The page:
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Is the judge eligible to run for re-election or was he appointed improperly?

AP reports: Minnesota's highest court is being asked to determine if Court of Appeals Judge David Minge is eligible to seek re-election because of a complicated residency dispute.

A Republican activist sued Wednesday to keep Minge's name off the fall ballot. Bonn Clayton, of Chanhassen, said Minge should be excluded because he doesn't live in the region for which the seat is reserved.

The issue is whether Minge, a former congressman from the old 2nd Congressional District in southwestern Minnesota, can run for re-election as a judge from a new 2nd District in the Twin Cities' southern suburbs. It could hinge on the timing of Minge's appointment by former Gov. Jesse Ventura more than two years ago. ...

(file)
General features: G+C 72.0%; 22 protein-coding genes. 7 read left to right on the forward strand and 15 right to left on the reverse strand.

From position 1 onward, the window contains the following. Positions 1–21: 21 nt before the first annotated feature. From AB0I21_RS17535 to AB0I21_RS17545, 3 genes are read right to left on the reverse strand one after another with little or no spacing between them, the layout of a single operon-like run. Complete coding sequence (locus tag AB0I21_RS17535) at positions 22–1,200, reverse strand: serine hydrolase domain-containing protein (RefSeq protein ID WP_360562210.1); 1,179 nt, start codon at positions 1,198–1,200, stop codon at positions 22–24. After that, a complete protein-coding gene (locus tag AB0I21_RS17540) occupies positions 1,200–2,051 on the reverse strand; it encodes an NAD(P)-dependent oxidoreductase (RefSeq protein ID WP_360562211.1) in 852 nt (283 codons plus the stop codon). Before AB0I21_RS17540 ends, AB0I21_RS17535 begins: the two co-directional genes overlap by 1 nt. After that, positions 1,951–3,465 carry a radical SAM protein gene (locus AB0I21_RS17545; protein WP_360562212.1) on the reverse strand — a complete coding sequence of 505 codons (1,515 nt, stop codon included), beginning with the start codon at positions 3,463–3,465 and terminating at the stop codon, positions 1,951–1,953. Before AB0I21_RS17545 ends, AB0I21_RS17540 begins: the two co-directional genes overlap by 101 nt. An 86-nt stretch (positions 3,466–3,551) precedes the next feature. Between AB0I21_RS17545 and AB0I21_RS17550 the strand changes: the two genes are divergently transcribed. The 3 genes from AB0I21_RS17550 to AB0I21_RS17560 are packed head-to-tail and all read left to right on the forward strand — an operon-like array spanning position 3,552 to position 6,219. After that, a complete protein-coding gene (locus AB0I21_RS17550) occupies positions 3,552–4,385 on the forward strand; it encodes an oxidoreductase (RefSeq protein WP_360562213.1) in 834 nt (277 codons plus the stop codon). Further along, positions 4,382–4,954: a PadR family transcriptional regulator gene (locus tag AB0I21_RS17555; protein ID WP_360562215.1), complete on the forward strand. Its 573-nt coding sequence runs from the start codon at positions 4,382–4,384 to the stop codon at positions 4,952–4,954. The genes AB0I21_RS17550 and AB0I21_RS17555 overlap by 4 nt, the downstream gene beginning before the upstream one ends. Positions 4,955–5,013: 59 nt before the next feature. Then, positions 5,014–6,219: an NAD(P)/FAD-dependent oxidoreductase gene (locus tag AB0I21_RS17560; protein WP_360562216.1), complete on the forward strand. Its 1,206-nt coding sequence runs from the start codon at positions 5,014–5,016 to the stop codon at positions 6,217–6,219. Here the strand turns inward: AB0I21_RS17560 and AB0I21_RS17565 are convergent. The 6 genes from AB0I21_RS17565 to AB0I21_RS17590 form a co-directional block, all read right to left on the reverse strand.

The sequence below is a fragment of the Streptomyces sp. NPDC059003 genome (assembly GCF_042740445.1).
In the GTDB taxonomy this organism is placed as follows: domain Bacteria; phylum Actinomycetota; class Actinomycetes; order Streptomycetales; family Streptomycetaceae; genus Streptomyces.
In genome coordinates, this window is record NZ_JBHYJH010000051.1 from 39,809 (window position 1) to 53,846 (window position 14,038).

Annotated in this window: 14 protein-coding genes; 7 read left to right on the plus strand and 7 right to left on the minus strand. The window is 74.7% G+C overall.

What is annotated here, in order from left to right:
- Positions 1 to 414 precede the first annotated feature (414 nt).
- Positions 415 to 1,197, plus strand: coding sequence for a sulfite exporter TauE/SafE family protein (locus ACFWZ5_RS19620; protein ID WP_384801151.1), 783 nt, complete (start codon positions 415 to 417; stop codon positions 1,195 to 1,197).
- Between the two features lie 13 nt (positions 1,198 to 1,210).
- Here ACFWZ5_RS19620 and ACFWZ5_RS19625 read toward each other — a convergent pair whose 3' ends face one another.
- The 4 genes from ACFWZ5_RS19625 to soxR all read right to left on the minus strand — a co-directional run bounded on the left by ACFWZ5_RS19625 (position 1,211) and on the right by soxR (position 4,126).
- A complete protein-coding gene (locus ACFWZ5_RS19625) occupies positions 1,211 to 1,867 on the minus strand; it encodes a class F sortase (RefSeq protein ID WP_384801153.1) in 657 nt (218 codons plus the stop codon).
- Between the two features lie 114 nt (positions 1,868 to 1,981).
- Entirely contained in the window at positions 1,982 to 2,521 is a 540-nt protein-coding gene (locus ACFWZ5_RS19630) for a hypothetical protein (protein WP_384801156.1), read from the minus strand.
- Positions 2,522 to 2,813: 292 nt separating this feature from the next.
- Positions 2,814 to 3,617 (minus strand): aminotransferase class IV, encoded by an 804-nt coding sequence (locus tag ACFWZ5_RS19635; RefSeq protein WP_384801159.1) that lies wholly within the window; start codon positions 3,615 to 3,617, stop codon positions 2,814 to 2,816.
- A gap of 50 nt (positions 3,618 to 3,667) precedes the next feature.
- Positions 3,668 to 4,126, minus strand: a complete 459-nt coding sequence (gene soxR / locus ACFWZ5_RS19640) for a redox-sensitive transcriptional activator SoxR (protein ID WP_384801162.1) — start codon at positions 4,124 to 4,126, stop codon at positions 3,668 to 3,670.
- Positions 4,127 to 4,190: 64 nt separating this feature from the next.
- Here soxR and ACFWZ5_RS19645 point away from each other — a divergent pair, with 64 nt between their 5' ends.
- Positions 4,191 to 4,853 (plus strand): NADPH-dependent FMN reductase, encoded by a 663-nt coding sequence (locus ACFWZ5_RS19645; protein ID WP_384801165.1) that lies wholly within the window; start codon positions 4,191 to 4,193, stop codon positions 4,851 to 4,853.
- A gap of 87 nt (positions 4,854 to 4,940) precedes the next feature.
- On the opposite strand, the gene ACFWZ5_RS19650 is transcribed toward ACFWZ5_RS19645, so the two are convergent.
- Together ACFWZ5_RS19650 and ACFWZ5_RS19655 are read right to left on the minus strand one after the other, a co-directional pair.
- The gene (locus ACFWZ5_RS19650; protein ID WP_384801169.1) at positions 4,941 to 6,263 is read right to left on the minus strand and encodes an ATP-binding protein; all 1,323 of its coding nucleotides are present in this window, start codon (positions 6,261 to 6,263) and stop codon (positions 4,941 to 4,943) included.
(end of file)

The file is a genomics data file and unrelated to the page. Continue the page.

Six days before the redistricting plan was issued, Ventura held a news conference to appoint Minge to fill a 2nd District vacancy. But by the time Ventura signed an order implementing the appointment, on April 24, 2002, Minge's home in rural Montevideo no longer was part of the 2nd District. Montevideo was put into a redrawn 7th District.

State law allows appellate judges to move from the congressional districts they were originally elected or appointed to represent. They also can continue to serve on the court if their districts change. The lawsuit asserts that Minge was never qualified to serve on the court because the boundaries of the 2nd District changed before his appointment. -- Republican activist tries to force appeals judge from election (AP via duluthsuperior.com)

Am I right in understanding that Minge could run for a district he no longer lives in (if he had been appointed properly from it), but anyone else wanting to run would have to live in the district? If so, it sounds like a denial of equal protection to me.